Showing posts with label jordan. Show all posts
Showing posts with label jordan. Show all posts

Thursday, November 6, 2008

Exploring Jordan and Syria

Sometimes we go on vacation to enjoy nature’s lush scenery, other times to meet the local people and experience their cultures. A visit to the Biblical lands of Jordan and Syria, which we did recently, is to be reminded of the vital importance of water in shaping civilizations.

As we looked over the once mighty River Jordan, now reduced to a modest stream a few meters wide, the crucial role of water in the making and breaking of civilizations really came home to me. Control of access to vast amounts of water was a necessary condition to the creation of great empires such as Petra in Jordan and Palmyra in Syria. Trade was the other necessary condition that assured their greatness. So long as overland caravans needed to pause and replenish, Petra and Palmyra extracted their pound of flesh and accumulated great wealth.

From wealth came power and the luxury to pursue finer things in life such as erecting elaborate temples and memorials to celebrate their accomplishments and to remind future generations of the greatness that once stood. The building material of choice from antiquity until fairly recent times was stone. Stone provided an aura of permanence like nothing else could. In the case of Palmyra, the stone structures and colonnades remained pretty much intact and partially crafted stone blocks could still be seen in the nearby quarry where they laid for well over a thousand years. Being an oasis, Palmyra ruins were free from predations of successive generations harvesting blocks from preexisting edifices rather than quarrying from scratch.

Petra had an even greater staying power since their tombs were carved right into the rocks of the hillside that ringed the town. Today, not much is left that would show how the Nabateans lived in Petra—hardly anything remains of their living quarters--but plenty of tombs showed how they died. A thrill not to be missed is to take the donkey ride up to the highest point to the massive tomb known as the Monastery. The ride would cut the two hour trek by at least half. The ride up was merely hard on one’s bottom. The ride back down was an exercise in terror as the donkey seemed to go out of its way to find the biggest drop for prancing down while the rider held on for dear life. Dismounting after the ride despite wobbly legs felt wonderful for having survived the experience.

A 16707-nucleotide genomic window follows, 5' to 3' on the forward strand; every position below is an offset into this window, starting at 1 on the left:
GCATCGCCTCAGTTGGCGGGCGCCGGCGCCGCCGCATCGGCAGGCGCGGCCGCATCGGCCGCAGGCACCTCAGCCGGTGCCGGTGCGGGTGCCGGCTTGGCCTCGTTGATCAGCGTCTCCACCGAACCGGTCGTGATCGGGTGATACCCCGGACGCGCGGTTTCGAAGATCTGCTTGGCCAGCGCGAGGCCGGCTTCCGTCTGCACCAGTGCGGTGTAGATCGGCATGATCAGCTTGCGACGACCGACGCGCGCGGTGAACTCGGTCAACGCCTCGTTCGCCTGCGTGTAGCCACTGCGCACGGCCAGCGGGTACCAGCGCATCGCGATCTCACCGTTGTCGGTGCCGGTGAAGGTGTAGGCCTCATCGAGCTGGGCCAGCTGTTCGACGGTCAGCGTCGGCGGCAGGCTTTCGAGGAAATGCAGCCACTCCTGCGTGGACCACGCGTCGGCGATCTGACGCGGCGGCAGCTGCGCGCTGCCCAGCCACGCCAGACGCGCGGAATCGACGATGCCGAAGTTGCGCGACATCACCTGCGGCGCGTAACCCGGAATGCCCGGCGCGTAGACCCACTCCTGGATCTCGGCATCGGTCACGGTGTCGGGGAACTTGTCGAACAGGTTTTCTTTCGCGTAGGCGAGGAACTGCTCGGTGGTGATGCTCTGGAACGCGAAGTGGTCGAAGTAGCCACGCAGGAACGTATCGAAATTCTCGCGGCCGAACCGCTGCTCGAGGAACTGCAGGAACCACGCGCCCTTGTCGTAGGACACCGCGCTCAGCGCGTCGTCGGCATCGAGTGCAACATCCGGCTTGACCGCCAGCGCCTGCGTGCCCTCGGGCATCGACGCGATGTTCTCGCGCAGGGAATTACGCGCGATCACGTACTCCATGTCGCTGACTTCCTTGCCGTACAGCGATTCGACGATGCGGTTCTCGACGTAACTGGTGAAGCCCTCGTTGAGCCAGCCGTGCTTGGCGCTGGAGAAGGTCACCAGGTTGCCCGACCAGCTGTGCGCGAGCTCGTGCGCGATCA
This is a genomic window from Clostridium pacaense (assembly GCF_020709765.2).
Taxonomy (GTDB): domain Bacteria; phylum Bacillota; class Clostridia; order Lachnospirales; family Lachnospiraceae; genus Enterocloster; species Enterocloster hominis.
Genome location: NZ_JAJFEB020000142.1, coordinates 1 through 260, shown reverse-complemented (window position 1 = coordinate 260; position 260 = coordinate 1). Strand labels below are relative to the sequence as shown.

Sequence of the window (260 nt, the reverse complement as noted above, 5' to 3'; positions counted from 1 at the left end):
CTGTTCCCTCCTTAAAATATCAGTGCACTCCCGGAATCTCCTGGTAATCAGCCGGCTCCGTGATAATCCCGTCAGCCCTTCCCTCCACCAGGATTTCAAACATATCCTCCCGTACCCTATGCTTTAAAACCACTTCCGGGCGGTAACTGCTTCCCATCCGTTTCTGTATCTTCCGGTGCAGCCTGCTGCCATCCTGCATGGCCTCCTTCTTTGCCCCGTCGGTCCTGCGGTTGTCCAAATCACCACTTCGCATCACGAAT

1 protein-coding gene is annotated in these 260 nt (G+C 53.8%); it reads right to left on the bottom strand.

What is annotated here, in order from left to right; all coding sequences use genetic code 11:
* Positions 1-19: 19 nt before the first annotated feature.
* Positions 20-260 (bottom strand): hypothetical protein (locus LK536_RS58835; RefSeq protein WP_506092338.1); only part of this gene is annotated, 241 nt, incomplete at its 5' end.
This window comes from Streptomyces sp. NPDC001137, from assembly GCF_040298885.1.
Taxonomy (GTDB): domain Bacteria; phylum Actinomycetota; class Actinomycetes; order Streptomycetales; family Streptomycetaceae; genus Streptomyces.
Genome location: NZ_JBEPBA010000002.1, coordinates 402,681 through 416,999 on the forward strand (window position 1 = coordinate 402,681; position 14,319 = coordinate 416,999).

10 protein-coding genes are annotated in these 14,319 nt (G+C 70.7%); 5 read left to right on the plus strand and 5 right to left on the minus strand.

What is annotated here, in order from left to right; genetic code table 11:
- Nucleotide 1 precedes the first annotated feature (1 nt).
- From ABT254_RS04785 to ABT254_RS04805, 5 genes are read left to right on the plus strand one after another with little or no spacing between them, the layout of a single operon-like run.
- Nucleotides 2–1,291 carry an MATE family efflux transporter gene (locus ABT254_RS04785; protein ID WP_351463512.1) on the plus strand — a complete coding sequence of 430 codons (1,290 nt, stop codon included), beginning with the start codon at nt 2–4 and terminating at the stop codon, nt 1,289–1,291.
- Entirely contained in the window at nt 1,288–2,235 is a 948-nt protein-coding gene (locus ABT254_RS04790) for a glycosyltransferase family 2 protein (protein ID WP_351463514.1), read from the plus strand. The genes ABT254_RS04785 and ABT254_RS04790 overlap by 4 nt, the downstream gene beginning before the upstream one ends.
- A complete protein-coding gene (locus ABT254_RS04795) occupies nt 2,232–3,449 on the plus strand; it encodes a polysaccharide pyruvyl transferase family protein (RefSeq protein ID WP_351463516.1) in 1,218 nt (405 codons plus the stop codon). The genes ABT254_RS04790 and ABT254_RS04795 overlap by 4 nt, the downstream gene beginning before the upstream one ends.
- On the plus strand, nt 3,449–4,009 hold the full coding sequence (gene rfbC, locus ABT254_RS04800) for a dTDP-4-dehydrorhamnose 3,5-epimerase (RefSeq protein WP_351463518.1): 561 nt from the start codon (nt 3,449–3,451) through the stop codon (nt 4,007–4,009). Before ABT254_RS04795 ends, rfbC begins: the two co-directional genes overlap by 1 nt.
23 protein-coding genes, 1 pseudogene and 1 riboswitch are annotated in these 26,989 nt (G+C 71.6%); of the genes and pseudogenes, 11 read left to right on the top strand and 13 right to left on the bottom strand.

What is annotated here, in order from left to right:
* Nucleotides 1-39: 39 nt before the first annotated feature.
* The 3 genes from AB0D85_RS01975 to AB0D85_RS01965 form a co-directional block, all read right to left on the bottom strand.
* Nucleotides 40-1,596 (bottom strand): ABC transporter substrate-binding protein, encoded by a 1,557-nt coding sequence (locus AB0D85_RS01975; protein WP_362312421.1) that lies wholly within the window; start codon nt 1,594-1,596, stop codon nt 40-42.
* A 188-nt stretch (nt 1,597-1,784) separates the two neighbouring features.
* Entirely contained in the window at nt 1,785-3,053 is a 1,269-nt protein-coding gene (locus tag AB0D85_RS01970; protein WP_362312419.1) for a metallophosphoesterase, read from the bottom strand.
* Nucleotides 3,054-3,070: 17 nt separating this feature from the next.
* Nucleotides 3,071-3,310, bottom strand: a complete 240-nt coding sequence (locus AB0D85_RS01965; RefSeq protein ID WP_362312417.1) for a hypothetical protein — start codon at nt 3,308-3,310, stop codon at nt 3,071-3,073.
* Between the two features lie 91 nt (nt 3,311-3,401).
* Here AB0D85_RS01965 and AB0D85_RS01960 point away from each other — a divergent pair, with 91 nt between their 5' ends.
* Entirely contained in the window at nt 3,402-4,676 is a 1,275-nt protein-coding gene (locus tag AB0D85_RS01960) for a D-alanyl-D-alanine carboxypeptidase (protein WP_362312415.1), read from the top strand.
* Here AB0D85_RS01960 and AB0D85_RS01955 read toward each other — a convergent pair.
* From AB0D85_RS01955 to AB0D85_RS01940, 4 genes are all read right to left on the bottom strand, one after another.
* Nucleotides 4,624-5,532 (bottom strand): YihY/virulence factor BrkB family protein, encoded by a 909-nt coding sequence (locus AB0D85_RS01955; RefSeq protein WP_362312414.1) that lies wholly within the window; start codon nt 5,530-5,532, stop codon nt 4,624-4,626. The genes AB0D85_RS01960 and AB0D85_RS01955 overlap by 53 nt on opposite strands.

Without water, there would be no Fertile Crescent, widely attributed to be one of the birthplaces of civilization. While much of the Crescent is in Iraq, northern Syria is also part of the Crescent thanks to the Euphrates River. Only a small part of one horn of the Crescent makes it down to Jordan which is why Jordan is 70% desert. But all is not well in this Semitic paradise. It is drying up. Even Syria, though much greener than Jordan and obviously more agriculturally bountiful, is now 58% desert.

The towering waterwheels, several stories high, situated near Hama once rotated tirelessly, driven by the fast flowing Orontes River to convey river water upwards and spilling onto a network of Roman aqueducts. When we drove by to see them, the few surviving waterwheels sat motionless in stagnant pools of water waiting for decay to administer the ultimate coup de grace. I could not think of a more appropriate symbol of the dilemma that our over populated world is facing today than these forlorn waterwheels resting on dry river beds. In this part of the world, the Dead Sea is getting saltier; the rivers are dwindling into creeks and dry beds and people having to reach ever deeper to find ground water. Sooner or later, other parts of the world will face the same hurdle.

Special thanks and acknowledgement to:
Ms. Rita Zawaideh, president of Caravan-Serai Tours, who made this trip possible.